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    This May. 3, 2009 file photo shows an oil facility in Jubeil, about 600 km from Riyadh, Saudi Arabia

    Saudi Arabia Set for Oil War Against Russia in Asian Market

    © AP Photo / Hassan Ammar, File
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    Russia has been the largest crude exporter to China for three months in a row, having surpassed Saudi Arabia. However, Riyadh responded with decreasing official oil prices to Asia. The kingdom is ready for an oil war with Russia in the Asian market.

    Russia has surpassed Saudi Arabia as China’s largest supplier of crude oil in May, according to customs data revealed in late-June.

    This marked the third month in a row the world’s biggest oil producer has topped the world’s biggest oil exporter in feeding China’s market, Reuters reported.

    In May, China imported 5.245 million tons of crude, or nearly 1.24 million barrels a day from Russia, breaking the previous record of 1.17 million barrels a day in April.

    At the same time, oil imports from Saudi Arabia reached 961,000 barrels a day in May, against one million barrels a day in April.

    Both Russia and Saudi Arabia consider China as the priority market. However, Chinese independent refiners, also known as "teapots," prefer the low-sulfur oil from Russia because of the smaller shipment size and geographical proximity to the refiners.

    The high-sulfur crude from Saudi Arabia and Iraq is less suitable for teapots due to the large cargo size and long-term contracts.

    China is encouraging cooperation between teapots and Russia by speeding up approvals for crude imports licenses and quotas for independent refiners, an article in the daily online publication American Thinker read.

    "Russian oil remains the teapots' top pick, suiting them in the way that teapots' throughput planning was often shorter-term that requires prompt deliveries," a senior China-based trader said.

    Meanwhile, Saudi Arabia announced it was cutting official oil prices for its Asian and American buyers.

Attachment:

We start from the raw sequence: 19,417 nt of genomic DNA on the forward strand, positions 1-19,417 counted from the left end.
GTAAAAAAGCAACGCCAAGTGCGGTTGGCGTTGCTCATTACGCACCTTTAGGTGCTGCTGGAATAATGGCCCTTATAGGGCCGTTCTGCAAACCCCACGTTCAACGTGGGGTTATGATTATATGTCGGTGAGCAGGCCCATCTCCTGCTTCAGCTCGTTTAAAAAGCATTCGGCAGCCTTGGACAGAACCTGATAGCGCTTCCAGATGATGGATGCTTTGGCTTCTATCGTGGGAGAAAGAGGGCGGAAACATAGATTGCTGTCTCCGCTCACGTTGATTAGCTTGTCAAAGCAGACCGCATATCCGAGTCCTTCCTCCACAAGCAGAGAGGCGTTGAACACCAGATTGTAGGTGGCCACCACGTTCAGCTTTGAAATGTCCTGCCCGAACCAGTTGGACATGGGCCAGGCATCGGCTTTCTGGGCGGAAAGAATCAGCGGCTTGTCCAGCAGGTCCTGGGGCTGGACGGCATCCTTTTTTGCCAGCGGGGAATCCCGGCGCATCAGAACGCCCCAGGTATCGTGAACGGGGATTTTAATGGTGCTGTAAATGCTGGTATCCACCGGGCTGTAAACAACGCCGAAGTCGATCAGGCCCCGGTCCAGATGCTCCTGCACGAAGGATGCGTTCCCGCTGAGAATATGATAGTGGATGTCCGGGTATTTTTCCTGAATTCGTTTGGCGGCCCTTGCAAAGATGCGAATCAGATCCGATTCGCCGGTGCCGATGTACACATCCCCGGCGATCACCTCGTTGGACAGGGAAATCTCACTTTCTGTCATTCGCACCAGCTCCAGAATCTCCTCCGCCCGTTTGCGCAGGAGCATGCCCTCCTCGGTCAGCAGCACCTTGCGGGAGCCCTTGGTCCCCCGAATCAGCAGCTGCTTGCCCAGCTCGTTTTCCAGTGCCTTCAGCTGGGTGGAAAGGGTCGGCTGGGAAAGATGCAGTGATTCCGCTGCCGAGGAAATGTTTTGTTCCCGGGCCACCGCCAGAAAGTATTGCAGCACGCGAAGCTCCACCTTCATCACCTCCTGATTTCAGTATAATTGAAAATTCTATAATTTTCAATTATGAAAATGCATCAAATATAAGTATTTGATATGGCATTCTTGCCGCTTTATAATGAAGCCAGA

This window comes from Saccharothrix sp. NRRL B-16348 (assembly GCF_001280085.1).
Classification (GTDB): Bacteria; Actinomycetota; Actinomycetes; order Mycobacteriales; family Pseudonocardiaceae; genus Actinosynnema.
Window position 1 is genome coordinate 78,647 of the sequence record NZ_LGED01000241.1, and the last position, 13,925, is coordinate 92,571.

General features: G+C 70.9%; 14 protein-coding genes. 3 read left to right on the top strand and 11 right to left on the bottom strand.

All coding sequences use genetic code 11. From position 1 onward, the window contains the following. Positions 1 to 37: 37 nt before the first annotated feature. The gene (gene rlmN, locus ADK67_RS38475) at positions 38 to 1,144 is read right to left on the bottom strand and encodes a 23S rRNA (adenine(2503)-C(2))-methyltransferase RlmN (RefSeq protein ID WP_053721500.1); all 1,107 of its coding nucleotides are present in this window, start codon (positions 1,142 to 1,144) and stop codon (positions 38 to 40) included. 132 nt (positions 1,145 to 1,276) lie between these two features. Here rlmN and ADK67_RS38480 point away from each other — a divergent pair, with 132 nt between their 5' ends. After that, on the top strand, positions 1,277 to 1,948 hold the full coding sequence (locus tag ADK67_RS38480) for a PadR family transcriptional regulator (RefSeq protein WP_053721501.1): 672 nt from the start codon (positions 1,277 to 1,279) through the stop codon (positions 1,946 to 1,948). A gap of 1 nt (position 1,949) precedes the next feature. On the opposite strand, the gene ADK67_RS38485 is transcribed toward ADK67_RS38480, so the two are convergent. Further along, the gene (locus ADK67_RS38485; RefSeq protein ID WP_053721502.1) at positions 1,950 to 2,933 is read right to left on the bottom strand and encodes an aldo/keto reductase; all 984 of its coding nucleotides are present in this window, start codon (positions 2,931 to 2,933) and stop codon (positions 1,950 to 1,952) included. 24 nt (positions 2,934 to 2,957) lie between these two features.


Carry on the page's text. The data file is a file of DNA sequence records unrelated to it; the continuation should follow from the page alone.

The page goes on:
State-owned Saudi Aramco lowered its official selling price for Arab Light crude to Asia by 40 cents to a premium of 20 cents a barrel.

    "Saudi Arabia’s move to lower the official selling price will intensify competition with rivals such as Russia and the United Arab Emirates, who produce similar oil grades and are also looking for a bigger share of the market in Asia, the world’s top oil consuming region," an article in Asharq Al-Awsat newspaper read.

    It is hard to say whether the reduction of prices will further decrease already lowered incomes for Saudi Arabia because the kingdom is aiming for increasing its market share in Asia directly competing against Russia, according to American Thinker.

    "The kingdom, however, has responded by pumping and shipping more following an oilfield expansion, a move that traders say could pressure rival producers – such as the United Arab Emirates and Russia – and knock down prices in Asia," according to the newspaper.

    To sum up, Riyadh will leave the Asian market to Russia without struggle. Saudi Arabia has traditionally dominated the Asian market and will respond to the new challenge.

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    Oil, energy market, oil prices, Saudi Aramco, China, Saudi Arabia, Russia
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